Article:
But I could also go back to Greg Rucka and trust that he would make fully formed women, whether it be in Queen & Country or Lady Sabre & the Pirates of Ineffable Aether or something else. So I was really happy when our local comic book club picked a series of his I hadn’t ever read because it was still an on-going title and a fairly young one at that.

Lazarus takes place in a dystopian future where the world has been carved out amongst all-powerful families. These families control the world’s resources – money, food, transportation, the ability to better yourself in the world, everything. Each of the ruling families has a Lazarus, someone of the family who has been given genetic modifications to become the protector and bodyguard, maintaining the family’s security and power. Forever is the Lazarus of the Carlyle family, who controls all the land west of the Mississippi River and possibly the country’s food supplies.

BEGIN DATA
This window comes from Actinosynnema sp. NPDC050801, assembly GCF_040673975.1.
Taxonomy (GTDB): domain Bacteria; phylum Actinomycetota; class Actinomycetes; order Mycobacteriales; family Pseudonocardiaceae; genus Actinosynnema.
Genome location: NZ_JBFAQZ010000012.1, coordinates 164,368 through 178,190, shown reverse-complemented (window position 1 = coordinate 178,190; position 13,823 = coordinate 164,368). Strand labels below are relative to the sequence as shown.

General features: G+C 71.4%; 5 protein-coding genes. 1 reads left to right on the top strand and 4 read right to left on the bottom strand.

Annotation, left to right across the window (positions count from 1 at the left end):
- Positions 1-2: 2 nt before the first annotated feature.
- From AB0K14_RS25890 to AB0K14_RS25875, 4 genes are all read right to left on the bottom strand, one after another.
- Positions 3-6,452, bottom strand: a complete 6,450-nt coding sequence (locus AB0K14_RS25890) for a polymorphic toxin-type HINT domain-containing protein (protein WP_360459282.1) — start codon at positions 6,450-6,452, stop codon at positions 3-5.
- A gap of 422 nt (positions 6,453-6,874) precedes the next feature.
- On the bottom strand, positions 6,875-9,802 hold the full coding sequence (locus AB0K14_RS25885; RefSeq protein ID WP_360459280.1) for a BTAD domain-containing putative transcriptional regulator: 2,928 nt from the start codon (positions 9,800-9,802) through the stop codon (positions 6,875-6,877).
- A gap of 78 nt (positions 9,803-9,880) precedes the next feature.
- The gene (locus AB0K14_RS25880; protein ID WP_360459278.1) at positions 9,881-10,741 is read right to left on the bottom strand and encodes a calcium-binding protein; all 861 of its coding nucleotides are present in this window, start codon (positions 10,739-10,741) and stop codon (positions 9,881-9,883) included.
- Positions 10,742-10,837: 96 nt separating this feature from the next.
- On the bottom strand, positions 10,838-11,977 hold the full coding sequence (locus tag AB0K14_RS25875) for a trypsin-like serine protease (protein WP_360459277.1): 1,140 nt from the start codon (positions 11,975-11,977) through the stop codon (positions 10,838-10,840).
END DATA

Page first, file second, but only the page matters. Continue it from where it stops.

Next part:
Volume 1, titled Family, introduces use to Forever and her family of conniving siblings and her father. Forever is a strong woman, able to take on gangs of men in hand to hand combat, while also having a tactian’s head on her shoulders. She’s also near immortal, capable from recovering quickly from gunshot wounds and what would otherwise be mortal wounds. When her family’s seed storage is attacked, she’s tasked by her father to get to the bottom of it and make a deal to prevent future attacks, while some of her siblings have nefarious plans of their own.